The annual Kivalliq Trade Show drew a large group of business professionals to Rankin Inlet on Sept. 26-27.
This year’s gathering featured the open trade show floor on Sept. 26, as well as numerous presenters, an art market, the Youth Entrepreneur program, a community entertainment evening, an artist’s workshop, and the Agnico Eagle Mines banquet and auction evening.
An under-riding theme to this year’s show was that there is more to Rankin Inlet and the Kivalliq region than simply mining and exploration.
While Agnico Eagle Mines, along with the Government of Nunavut, Regional Inuit Associations and Nunavut Tunngavik Inc. employ the most people and, on average, have the highest-paying jobs, small business is alive and well in the Kivalliq.
Many of the entrepreneurs running these operations see the Kivalliq Trade Show as a huge boost to small business.
Former Rankin mayor and current hotel owner John Hickes said he sees the trade show as extremely beneficial to the community.
He said small business owners need all the exposure they can get, and the trade show delivers that, big time.
“Most of the time, paying for ads and visiting other communities is not feasible for many of us (small business owners),” said Hickes.
“Those can be prohibitive to a lot of us because we need the time to manage our own businesses, or it’s difficult to afford being able to travel to trade shows in other regions or communities.
“When the trade show is running in our community, we always have new people coming to stay with us here at the (Nanuq) Lodge and we get involved with new business opportunities, whether they’re for us or our clients.
“Sometimes we play a co-ordinating role in introducing one person who is interested in a certain service to a person who can provide that service, so it’s all good exposure for us.”
Hickes said local hotels, taxi companies, restaurants and carvers have a “good cash flow” during the Kivalliq Trade Show.
He said hotel prides itself on its service, so the biggest challenge for him during the trade show is to deliver the same level of service to a large number of clients.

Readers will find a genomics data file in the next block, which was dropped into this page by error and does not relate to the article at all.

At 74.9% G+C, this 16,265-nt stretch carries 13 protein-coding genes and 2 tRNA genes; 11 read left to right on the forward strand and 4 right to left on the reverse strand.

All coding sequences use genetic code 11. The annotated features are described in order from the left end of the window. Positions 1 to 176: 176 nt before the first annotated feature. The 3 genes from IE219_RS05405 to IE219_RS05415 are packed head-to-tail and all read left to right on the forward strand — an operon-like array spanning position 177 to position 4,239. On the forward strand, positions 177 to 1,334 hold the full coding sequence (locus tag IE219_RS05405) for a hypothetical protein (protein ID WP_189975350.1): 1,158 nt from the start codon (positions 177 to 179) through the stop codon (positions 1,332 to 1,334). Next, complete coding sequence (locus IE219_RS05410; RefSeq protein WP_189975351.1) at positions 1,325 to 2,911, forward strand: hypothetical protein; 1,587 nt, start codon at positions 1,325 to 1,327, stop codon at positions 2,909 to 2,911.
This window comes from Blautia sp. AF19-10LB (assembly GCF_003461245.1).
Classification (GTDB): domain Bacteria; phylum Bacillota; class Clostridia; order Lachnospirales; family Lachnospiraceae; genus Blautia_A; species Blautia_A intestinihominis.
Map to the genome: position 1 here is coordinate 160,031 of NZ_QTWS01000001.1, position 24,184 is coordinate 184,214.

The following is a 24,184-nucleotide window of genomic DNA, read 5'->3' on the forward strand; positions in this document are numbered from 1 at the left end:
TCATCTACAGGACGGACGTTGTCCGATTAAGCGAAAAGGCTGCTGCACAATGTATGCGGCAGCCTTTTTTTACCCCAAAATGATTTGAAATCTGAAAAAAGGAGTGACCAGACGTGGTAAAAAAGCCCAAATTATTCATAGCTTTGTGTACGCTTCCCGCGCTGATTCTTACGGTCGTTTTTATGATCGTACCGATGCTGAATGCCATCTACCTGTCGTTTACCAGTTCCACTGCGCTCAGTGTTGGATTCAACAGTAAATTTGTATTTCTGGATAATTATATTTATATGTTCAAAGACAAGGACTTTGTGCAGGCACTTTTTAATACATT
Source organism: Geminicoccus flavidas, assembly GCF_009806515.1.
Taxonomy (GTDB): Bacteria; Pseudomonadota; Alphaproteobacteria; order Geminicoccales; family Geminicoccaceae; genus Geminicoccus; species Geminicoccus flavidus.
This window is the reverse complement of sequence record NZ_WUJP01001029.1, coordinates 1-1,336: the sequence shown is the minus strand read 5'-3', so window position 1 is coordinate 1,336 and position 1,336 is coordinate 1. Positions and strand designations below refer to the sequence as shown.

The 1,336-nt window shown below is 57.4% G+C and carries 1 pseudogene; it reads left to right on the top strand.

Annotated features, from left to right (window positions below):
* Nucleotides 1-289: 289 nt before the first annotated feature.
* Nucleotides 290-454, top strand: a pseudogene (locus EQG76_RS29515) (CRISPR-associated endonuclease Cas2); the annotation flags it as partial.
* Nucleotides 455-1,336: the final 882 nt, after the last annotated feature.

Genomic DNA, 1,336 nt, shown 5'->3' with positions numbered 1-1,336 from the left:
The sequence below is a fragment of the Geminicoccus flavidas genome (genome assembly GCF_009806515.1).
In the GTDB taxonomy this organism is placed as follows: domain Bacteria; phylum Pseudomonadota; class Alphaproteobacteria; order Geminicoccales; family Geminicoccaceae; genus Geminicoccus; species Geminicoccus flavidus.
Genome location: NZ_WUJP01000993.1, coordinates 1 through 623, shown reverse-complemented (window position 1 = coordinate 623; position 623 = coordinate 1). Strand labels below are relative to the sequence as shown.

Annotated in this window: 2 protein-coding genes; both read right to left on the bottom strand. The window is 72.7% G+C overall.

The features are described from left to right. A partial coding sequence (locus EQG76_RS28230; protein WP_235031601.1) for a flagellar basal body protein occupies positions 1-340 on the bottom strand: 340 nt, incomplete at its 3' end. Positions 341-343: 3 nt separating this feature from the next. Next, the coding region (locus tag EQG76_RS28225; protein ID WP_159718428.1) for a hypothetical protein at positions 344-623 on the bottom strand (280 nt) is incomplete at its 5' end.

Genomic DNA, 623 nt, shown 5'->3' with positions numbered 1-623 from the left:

“Our motto is our service is number one, so, during the show, we should receive the same positive comments from our guests as any other time, and, to me, when we do, that’s a positive reflection on our staff as well as ourselves.
“Exposure plays a huge role during the trade show, and it’s often the starting point for ongoing business relationships.
“You often see, a year after the trade show, there’s more development and more work going on, because its brings another group of people into our community and shows them a different way of doing business in a positive way.
“I can’t speak for other companies, but the trade show has been very good to us.
In addition to their regulars jobs, Doug McLarty and his wife, Karen, run their own small private business in Rankin.
Arctic Tours joins their Arctic Design and Services in what the McLarty’s can provide locally. They bill Arctic Tours as a photographic and educational company.
They offer to take clients out on the land, visit landmarks, take great photos and learn a lot about the significance of the historic sites.
Doug said, as a local small business, the trade show helps a lot.
He said the trade show being open to the public helps a small business in a number of ways.
“It’s a way for us to get our signage out there, and have the general public see another local small business and what it offers,” said McLarty.
“One of the key points of this trade show was that it’s not all just about mining.
“It’s great to see people realize there are other different services available in Rankin, and they’re all of a high quality.
“We made a number of contacts during the show with potential clients for our tours, especially with the Aurora out there right now, and we’re concentrating on getting people out there to see the Aurora shows that we see overhead overnight.
“I’m sure the trade show will continue, and it would be great to see more local businesses get involved.”